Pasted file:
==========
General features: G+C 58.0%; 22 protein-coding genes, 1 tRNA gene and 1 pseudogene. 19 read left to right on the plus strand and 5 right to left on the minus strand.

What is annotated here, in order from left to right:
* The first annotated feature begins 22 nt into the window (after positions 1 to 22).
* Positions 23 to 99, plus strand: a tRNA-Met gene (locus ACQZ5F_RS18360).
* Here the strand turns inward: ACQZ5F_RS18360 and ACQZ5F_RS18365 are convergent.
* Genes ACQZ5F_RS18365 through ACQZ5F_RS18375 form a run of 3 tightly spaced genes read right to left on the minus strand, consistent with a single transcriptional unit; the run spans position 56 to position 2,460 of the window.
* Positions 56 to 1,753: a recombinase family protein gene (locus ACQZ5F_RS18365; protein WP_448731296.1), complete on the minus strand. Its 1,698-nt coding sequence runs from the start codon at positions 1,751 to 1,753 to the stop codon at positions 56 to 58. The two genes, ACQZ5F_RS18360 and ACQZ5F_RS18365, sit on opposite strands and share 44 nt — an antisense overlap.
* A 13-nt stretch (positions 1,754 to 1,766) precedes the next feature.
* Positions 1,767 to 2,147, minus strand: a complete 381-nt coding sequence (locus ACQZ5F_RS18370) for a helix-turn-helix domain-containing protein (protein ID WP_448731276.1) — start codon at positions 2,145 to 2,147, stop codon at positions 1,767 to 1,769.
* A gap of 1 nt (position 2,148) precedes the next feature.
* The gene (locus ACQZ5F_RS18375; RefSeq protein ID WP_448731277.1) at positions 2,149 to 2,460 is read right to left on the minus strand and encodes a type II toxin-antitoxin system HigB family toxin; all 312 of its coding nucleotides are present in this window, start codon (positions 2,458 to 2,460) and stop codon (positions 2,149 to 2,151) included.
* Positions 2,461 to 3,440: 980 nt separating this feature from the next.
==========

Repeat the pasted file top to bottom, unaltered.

General features: G+C 58.0%; 22 protein-coding genes, 1 tRNA gene and 1 pseudogene. 19 read left to right on the plus strand and 5 right to left on the minus strand.

What is annotated here, in order from left to right:
* The first annotated feature begins 22 nt into the window (after positions 1 to 22).
* Positions 23 to 99, plus strand: a tRNA-Met gene (locus ACQZ5F_RS18360).
* Here the strand turns inward: ACQZ5F_RS18360 and ACQZ5F_RS18365 are convergent.
* Genes ACQZ5F_RS18365 through ACQZ5F_RS18375 form a run of 3 tightly spaced genes read right to left on the minus strand, consistent with a single transcriptional unit; the run spans position 56 to position 2,460 of the window.
* Positions 56 to 1,753: a recombinase family protein gene (locus ACQZ5F_RS18365; protein WP_448731296.1), complete on the minus strand. Its 1,698-nt coding sequence runs from the start codon at positions 1,751 to 1,753 to the stop codon at positions 56 to 58. The two genes, ACQZ5F_RS18360 and ACQZ5F_RS18365, sit on opposite strands and share 44 nt — an antisense overlap.
* A 13-nt stretch (positions 1,754 to 1,766) precedes the next feature.
* Positions 1,767 to 2,147, minus strand: a complete 381-nt coding sequence (locus ACQZ5F_RS18370) for a helix-turn-helix domain-containing protein (protein ID WP_448731276.1) — start codon at positions 2,145 to 2,147, stop codon at positions 1,767 to 1,769.
* A gap of 1 nt (position 2,148) precedes the next feature.
* The gene (locus ACQZ5F_RS18375; RefSeq protein ID WP_448731277.1) at positions 2,149 to 2,460 is read right to left on the minus strand and encodes a type II toxin-antitoxin system HigB family toxin; all 312 of its coding nucleotides are present in this window, start codon (positions 2,458 to 2,460) and stop codon (positions 2,149 to 2,151) included.
* Positions 2,461 to 3,440: 980 nt separating this feature from the next.